Discussion & Reading Comprehension Activity
"We have all some experience of a feeling, that comes over us occasionally, of what we are saying and doing having been said and done before, in a remote time. " (Charles Dickens in David Copperfield - ch 39 )
- Do you have a good memory or a bad memory? Do you usually remember things or forget things? Can you give a few examples?
- Some people find that a certain melody, sound or smell brings back a childhood memory, such as the perfume of a flower or food that your mother cooked when you were you were a kid. Have you ever experienced that?
- Other people find that visiting a certain place brings back a feeling of a repeated scene. Has it happened to you?
Read the article below and answer the questions that follow.
Our five senses help form our memory. At times sensory information retrieves a smell of lemon cake from childhood, the feeling of being in a familiar place or a face we think we know. This episode is called deja-vu or “already seen”.
Does it happen to most of us? Déjà vu is not considered a rare phenomenon. Surveys show that about one third of the population has had the most common form of déjà vu sensations.
These sensations are often felt through several senses: seeing, hearing, taste, touch and smell perceptions. The experience is often incredibly detailed and is usually connected to very normal activities. Although the episode itself lasts from only a fraction of a second to several minutes, it can often be remembered in detail long after the episode has occurred.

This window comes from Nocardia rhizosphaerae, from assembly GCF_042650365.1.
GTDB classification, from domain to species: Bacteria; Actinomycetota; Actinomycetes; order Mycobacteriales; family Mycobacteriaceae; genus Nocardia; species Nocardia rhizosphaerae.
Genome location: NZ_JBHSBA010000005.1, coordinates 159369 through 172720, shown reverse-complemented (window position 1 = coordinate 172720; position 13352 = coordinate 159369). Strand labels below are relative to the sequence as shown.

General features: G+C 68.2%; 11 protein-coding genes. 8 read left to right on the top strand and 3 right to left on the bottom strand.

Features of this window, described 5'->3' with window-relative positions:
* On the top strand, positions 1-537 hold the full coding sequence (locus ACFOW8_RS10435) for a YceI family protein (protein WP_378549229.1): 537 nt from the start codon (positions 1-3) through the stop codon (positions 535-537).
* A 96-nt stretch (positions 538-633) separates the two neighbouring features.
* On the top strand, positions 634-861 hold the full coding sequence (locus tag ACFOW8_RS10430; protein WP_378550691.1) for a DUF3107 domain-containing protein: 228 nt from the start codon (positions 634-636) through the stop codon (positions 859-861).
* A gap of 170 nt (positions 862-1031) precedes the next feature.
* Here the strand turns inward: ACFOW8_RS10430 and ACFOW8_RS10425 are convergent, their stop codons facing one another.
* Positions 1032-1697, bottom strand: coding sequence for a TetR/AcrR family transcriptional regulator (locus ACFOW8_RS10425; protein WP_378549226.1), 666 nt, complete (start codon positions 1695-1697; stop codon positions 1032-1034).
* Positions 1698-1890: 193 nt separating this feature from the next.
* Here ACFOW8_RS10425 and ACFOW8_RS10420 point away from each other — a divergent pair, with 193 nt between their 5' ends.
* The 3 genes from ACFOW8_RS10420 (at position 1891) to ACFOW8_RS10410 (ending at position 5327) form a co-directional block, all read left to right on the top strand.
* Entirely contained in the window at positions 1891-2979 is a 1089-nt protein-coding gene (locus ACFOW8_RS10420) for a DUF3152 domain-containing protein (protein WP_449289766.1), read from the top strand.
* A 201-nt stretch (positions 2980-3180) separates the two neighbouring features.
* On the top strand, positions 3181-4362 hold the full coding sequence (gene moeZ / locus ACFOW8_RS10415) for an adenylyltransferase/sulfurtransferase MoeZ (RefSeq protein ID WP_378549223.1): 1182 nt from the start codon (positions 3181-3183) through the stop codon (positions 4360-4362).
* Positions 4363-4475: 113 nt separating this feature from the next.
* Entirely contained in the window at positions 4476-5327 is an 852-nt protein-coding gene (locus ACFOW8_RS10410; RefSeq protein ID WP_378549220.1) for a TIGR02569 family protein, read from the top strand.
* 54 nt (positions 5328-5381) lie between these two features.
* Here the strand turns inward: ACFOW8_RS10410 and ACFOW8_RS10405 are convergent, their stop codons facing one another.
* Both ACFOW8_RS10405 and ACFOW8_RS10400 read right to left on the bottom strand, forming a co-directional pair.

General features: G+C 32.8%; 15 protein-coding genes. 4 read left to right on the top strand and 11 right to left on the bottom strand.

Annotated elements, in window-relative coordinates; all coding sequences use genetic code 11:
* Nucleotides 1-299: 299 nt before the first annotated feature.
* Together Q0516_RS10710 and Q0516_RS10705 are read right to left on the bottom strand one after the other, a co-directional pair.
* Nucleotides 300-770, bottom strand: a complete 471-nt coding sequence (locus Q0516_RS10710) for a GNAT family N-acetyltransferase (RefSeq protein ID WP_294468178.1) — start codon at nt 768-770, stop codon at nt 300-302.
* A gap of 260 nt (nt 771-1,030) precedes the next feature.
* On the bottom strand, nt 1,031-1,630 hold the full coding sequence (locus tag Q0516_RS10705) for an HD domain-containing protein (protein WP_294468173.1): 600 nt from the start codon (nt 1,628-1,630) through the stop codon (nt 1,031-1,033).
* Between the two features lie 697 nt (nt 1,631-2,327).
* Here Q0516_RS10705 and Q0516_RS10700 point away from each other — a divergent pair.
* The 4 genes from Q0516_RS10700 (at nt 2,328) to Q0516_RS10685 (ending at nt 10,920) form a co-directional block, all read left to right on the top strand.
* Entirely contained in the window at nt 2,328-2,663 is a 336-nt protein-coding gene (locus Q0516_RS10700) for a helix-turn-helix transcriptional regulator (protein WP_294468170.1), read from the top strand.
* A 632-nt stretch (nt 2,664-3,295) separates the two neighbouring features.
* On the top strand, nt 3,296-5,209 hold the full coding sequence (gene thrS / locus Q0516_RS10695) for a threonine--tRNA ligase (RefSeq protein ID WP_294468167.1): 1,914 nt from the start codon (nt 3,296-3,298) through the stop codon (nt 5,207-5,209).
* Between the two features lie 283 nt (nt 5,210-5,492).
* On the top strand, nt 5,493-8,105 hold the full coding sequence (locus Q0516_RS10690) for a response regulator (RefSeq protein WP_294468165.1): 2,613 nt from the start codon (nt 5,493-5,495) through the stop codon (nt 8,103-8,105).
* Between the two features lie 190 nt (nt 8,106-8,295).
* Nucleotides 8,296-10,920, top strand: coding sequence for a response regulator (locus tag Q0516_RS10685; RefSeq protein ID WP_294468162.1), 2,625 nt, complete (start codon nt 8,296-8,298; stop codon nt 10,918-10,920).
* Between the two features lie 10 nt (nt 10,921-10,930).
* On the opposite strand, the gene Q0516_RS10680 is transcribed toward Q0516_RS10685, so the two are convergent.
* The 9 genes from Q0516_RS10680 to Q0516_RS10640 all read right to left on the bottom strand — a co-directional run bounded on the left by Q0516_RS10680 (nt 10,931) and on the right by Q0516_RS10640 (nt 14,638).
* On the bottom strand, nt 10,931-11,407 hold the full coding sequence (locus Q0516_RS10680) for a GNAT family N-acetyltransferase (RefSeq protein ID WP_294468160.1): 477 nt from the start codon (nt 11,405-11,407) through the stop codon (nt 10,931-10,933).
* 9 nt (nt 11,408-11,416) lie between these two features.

What causes a déjà vu episode? There are several possible explanations for what is occurring during a déjà vu experience. One possibility is simply the occasional mismatch made by the brain to create whole pictures out of very small pieces of information. When the brain receives a small sensory input similar to such a detail experienced in the past, the entire memory image is brought forward.
Another explanation for déjà vu is that there is a slight malfunctioning between the long and short-term memory circuits of the brain. When a new, recent piece of information is drawn upon, the person thinks that the piece is coming from long-term storage and so must have come from the distant past.
Anyway, even though there is still no proven theory concerning these episodes, scientists agree that a better understanding of déjà vu may lead us closer to an understanding of the complex relationship between ourselves and our memories.
a-What is the best summary of the article?
1)Theories for the cause of déjà vu.
2)A description of déjà vu episodes.
3)The connection between our senses, memory and déjà vu.
b-Which senses may intervene in déjà vu episodes?
1)smell and sight.
2)smell, sight and hearing.
3)all five senses.
c-According to the article, déjà vu episodes are...
d-According to the article, the explanations for déjà vu episodes are...
e-According to the article...
1)Memory plays an important role in déjà vu.
2)Our emotions play an important role in déjà vu.
3)Sensitivity plays an important role in déjà vu.